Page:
St. Benedict and the Wood-Chopping Way
BY Father Dwight Longenecker
September 13-19, 2009 Issue | Posted 9/4/09 at 2:52 PM
My younger brother Daryl was living with me in the parish when, one day, I came home a bit exasperated from trying to help an old woman named Gertrude. She was neurotic and overanxious about life. My brother listened to my grumbles and said, “What Gerty needs is wood-chopping therapy.”
“What’s that?” I asked.
“Well, I went out to chop some wood this afternoon, and I was angry and frustrated about some stuff, and when I was done chopping wood, I wasn’t angry and frustrated anymore. I reckon it did me some good.”
He had a point, and St. Benedict understood it well. Benedict very wisely established three aspects to the monastic life, and traditional Benedictine monks still follow his advice. The monk divides his time between three pursuits — work, reading and prayer — and Benedict is clear that the work should take the form of physical labor.
St. Benedict understood what Daryl called wood-chopping therapy. He understood that physical labor often helps to clear our mind, direct our attention and facilitate our prayer. Washing the dishes, digging the vegetable garden, feeding the roses, chopping wood, scrubbing the floor — all these ordinary things take on a spiritual function when they are seen as part of a whole spiritual life. In this way, work is sanctified.
As the poet George Herbert wrote, “Who sweeps a room as for His cause makes that and the action fine.”
Benedict’s rule balances physical work with prayer and reading. For Benedict, prayer was essentially the liturgical prayer of the Divine Office. The monks go into church seven times a day to sing the Psalms, pray for the world and worship the Lord. The word liturgy actually means “work of the laity,” so their observance of the liturgical life was also part of their work. In this way, their prayer was their work, and because they are encouraged to pray while they work, their work becomes prayer.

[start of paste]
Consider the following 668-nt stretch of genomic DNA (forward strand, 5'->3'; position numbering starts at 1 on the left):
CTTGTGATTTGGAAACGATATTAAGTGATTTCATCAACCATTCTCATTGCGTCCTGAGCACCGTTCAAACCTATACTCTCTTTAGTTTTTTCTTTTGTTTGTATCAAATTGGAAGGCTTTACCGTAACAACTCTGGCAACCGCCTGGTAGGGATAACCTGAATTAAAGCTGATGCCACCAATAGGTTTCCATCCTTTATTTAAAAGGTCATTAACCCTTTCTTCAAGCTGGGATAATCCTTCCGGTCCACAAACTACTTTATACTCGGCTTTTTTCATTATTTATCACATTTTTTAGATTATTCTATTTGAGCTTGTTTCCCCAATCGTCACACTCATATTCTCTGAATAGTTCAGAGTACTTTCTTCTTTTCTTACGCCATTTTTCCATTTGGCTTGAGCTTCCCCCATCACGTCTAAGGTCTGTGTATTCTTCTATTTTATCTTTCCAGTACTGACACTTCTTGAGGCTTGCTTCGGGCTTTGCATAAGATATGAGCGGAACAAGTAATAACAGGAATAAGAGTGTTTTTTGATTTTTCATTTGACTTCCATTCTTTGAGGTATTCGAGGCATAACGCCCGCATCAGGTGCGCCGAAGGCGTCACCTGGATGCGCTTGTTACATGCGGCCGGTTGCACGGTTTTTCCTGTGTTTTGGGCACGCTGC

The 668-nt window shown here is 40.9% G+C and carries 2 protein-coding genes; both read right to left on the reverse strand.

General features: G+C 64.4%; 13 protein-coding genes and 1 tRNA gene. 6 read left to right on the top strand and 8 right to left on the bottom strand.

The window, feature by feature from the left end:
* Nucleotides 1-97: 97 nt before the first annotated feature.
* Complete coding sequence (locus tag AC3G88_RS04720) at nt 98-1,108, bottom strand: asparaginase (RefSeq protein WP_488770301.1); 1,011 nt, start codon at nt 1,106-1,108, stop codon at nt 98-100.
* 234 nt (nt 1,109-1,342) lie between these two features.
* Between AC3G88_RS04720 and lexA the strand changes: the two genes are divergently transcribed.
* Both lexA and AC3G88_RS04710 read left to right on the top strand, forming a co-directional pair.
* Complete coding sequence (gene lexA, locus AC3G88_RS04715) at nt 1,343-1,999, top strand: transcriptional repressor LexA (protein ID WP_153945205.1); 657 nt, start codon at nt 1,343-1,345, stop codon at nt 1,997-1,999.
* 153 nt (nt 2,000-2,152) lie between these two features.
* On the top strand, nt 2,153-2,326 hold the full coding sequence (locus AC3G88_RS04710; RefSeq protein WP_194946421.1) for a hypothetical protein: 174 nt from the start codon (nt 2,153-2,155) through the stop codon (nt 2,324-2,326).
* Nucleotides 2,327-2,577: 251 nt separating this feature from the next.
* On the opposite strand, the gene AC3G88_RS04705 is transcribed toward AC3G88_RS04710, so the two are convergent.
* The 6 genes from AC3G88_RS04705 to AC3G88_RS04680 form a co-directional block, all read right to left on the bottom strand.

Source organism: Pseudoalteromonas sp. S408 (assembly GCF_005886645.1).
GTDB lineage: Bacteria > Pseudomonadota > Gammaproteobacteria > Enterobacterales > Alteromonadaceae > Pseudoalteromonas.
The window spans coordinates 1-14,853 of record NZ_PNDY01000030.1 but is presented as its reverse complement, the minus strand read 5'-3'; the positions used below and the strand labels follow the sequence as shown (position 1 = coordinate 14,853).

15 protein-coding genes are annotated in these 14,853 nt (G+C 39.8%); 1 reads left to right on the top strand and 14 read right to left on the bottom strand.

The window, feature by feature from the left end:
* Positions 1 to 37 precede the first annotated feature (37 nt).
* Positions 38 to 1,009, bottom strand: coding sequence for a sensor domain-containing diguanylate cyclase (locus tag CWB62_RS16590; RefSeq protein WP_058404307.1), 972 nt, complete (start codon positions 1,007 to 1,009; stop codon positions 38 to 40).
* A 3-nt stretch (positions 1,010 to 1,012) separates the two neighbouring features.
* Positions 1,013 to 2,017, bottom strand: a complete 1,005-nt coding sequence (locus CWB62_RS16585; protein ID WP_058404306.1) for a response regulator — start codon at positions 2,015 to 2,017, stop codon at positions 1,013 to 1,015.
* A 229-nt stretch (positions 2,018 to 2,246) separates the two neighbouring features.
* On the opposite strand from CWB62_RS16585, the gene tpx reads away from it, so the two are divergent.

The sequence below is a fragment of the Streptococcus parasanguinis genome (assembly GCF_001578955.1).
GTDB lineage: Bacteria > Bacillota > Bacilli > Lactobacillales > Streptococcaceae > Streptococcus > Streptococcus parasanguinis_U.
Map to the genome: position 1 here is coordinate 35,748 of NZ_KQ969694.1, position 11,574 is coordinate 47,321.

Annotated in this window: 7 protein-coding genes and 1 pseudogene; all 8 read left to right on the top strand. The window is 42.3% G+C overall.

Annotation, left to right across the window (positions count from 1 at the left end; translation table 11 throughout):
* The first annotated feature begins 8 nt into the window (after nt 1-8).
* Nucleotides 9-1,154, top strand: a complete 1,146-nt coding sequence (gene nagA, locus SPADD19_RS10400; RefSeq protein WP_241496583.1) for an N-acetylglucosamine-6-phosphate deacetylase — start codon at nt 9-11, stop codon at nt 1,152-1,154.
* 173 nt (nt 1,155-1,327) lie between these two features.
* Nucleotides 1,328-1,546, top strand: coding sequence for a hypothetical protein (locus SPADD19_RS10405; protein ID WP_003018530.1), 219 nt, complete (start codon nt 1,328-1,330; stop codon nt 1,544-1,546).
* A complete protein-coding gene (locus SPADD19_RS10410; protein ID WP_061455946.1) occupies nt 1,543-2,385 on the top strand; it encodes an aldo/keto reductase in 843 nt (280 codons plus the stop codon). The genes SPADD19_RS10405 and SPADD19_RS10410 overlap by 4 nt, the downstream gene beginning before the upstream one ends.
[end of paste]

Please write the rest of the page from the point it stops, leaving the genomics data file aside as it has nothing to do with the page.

This integrated life — in which prayer is work and work is prayer — is completed by the third aspect: reading or study. In a time when books were scarce, the monks in St. Benedict’s day would have spent their reading time memorizing not only all of the Psalms, but also great portions of other Scripture and selections from the great spiritual writers.
This threefold balance of work, prayer and reading is a practical approach to a balanced life, but it also has a deeper significance. The three aspects of the Benedictine life reflect the three parts of the human person. Work ministers to our bodies. Prayer ministers to our souls. Reading ministers to our minds. Only when we have a balance of all three will we be able to develop as completely well-rounded human persons.
The threefold balance of Benedict helps us address our imbalance. Therefore, the individual who focuses only on the physical aspect of life is missing part of his development. The intellectual is incomplete if he ignores the physical and spiritual, and the person who is focused on nothing but prayer is also lacking in a development of the whole person.